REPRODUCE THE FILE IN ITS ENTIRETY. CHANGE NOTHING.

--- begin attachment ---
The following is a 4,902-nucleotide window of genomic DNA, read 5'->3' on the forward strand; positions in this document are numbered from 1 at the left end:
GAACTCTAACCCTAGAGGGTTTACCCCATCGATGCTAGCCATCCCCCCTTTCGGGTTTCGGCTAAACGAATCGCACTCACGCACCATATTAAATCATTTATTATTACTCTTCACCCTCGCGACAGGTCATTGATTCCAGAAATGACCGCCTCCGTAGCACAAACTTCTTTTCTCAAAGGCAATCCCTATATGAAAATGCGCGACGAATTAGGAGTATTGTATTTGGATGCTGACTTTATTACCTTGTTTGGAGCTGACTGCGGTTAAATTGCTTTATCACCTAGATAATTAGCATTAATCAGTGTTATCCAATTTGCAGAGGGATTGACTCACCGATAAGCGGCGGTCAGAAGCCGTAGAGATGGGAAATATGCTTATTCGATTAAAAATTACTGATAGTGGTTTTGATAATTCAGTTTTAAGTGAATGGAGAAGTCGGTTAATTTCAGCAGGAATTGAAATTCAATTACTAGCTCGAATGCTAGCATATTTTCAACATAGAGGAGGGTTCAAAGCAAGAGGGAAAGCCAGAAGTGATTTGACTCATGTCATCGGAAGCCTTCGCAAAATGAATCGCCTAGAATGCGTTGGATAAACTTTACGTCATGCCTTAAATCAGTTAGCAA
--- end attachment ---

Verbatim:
The following is a 4,902-nucleotide window of genomic DNA, read 5'->3' on the forward strand; positions in this document are numbered from 1 at the left end:
GAACTCTAACCCTAGAGGGTTTACCCCATCGATGCTAGCCATCCCCCCTTTCGGGTTTCGGCTAAACGAATCGCACTCACGCACCATATTAAATCATTTATTATTACTCTTCACCCTCGCGACAGGTCATTGATTCCAGAAATGACCGCCTCCGTAGCACAAACTTCTTTTCTCAAAGGCAATCCCTATATGAAAATGCGCGACGAATTAGGAGTATTGTATTTGGATGCTGACTTTATTACCTTGTTTGGAGCTGACTGCGGTTAAATTGCTTTATCACCTAGATAATTAGCATTAATCAGTGTTATCCAATTTGCAGAGGGATTGACTCACCGATAAGCGGCGGTCAGAAGCCGTAGAGATGGGAAATATGCTTATTCGATTAAAAATTACTGATAGTGGTTTTGATAATTCAGTTTTAAGTGAATGGAGAAGTCGGTTAATTTCAGCAGGAATTGAAATTCAATTACTAGCTCGAATGCTAGCATATTTTCAACATAGAGGAGGGTTCAAAGCAAGAGGGAAAGCCAGAAGTGATTTGACTCATGTCATCGGAAGCCTTCGCAAAATGAATCGCCTAGAATGCGTTGGATAAACTTTACGTCATGCCTTAAATCAGTTAGCAA